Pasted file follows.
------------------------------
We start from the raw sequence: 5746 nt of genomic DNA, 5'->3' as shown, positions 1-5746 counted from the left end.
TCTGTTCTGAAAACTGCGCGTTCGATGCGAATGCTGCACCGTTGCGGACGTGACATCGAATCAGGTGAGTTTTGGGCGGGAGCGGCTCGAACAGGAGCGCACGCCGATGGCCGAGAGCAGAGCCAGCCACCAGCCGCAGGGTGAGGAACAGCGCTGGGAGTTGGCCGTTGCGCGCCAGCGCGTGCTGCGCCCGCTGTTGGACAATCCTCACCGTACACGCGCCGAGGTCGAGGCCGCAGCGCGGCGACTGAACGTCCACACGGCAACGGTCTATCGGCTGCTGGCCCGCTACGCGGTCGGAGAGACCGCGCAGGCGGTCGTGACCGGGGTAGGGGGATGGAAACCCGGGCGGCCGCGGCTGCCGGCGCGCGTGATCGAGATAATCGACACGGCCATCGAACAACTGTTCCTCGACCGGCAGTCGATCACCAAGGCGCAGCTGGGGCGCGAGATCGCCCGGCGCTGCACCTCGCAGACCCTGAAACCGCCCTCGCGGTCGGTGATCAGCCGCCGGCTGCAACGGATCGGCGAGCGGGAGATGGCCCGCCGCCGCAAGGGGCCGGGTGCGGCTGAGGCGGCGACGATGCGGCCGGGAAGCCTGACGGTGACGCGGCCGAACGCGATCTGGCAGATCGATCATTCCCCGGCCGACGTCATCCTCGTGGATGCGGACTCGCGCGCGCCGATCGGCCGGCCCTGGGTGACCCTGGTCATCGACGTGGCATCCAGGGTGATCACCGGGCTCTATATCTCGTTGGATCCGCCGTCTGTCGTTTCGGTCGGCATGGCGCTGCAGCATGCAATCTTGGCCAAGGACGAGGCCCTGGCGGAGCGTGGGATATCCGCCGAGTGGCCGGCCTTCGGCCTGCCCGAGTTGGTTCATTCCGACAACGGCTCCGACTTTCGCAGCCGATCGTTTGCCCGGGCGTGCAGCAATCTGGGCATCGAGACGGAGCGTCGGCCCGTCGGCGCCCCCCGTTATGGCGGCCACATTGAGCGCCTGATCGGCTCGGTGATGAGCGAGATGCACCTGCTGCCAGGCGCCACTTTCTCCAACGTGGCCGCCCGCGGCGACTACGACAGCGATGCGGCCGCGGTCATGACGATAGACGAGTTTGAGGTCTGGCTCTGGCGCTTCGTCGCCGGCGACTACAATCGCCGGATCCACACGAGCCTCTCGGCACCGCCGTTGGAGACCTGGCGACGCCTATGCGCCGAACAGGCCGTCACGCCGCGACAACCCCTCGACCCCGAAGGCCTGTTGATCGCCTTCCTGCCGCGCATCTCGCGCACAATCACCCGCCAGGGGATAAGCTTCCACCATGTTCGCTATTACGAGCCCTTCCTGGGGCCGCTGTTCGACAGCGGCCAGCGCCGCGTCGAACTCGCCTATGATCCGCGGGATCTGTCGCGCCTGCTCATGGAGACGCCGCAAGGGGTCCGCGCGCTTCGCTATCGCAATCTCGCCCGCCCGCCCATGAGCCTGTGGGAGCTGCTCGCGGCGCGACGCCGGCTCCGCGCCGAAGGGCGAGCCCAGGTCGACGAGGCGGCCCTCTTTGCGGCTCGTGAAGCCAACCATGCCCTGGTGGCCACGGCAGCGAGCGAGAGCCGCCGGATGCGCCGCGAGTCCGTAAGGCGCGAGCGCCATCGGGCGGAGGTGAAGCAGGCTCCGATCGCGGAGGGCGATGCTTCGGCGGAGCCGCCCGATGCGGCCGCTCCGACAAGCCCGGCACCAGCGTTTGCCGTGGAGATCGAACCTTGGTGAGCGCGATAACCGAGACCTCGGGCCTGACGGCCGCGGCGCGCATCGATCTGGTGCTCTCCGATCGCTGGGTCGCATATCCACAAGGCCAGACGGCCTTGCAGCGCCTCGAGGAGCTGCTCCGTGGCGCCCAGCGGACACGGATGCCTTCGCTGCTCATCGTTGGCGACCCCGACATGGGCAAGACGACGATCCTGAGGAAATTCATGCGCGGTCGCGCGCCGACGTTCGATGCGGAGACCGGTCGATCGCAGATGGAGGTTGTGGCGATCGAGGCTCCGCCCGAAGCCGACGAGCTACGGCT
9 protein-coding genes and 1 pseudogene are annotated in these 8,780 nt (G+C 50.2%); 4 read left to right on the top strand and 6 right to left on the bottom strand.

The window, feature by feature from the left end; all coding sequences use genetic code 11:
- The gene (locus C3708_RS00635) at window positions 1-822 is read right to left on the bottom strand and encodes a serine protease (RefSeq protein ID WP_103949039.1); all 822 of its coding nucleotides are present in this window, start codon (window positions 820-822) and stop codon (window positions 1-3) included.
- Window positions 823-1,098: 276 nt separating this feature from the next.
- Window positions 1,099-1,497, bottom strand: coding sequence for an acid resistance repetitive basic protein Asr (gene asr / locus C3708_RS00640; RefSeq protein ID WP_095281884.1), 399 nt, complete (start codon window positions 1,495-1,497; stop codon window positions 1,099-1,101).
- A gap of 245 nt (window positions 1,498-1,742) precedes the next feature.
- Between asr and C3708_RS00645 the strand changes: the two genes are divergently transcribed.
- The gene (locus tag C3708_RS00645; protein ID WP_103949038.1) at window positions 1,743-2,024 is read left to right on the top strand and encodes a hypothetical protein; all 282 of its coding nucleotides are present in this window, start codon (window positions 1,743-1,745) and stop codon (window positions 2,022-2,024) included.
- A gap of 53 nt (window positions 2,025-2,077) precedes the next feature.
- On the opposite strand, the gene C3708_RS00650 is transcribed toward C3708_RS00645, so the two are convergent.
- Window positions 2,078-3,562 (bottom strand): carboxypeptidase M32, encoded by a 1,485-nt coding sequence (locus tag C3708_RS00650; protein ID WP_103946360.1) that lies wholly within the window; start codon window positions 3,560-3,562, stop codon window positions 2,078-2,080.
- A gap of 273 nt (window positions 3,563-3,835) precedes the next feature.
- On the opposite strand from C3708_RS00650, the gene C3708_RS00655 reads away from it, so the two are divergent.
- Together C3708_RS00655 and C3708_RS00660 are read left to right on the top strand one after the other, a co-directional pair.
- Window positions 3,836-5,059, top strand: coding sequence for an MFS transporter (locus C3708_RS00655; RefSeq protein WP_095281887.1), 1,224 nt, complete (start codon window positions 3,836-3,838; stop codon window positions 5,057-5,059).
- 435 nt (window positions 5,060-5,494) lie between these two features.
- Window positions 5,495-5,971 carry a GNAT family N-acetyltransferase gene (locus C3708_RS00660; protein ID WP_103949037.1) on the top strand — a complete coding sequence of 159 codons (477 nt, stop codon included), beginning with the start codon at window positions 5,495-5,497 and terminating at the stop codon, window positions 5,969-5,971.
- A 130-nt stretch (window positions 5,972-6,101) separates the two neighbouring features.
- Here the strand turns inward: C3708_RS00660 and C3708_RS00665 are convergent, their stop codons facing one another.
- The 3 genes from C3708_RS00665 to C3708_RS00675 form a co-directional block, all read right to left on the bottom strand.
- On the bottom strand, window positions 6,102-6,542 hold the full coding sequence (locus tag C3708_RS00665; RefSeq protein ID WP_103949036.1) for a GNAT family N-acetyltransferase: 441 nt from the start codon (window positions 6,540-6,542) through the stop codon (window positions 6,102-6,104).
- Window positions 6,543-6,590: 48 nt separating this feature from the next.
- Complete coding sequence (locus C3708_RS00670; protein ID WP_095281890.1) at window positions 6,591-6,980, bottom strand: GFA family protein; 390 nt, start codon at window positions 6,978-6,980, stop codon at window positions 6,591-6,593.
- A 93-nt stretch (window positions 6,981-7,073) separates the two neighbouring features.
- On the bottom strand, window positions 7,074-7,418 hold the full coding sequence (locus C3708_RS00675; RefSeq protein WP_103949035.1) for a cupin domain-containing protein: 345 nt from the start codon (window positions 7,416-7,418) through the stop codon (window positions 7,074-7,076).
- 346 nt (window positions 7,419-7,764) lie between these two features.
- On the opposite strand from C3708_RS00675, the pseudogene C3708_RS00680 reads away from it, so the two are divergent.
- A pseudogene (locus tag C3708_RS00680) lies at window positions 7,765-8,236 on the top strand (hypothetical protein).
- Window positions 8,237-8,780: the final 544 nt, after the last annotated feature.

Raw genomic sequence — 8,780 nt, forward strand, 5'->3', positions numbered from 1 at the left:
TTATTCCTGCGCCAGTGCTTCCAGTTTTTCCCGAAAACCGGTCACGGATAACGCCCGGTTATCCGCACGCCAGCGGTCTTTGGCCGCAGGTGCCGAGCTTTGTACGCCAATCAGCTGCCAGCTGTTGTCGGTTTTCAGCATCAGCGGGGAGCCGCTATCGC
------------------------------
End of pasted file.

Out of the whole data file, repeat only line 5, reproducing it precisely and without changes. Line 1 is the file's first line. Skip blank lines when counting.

- The gene (locus C3708_RS00635) at window positions 1-822 is read right to left on the bottom strand and encodes a serine protease (RefSeq protein ID WP_103949039.1); all 822 of its coding nucleotides are present in this window, start codon (window positions 820-822) and stop codon (window positions 1-3) included.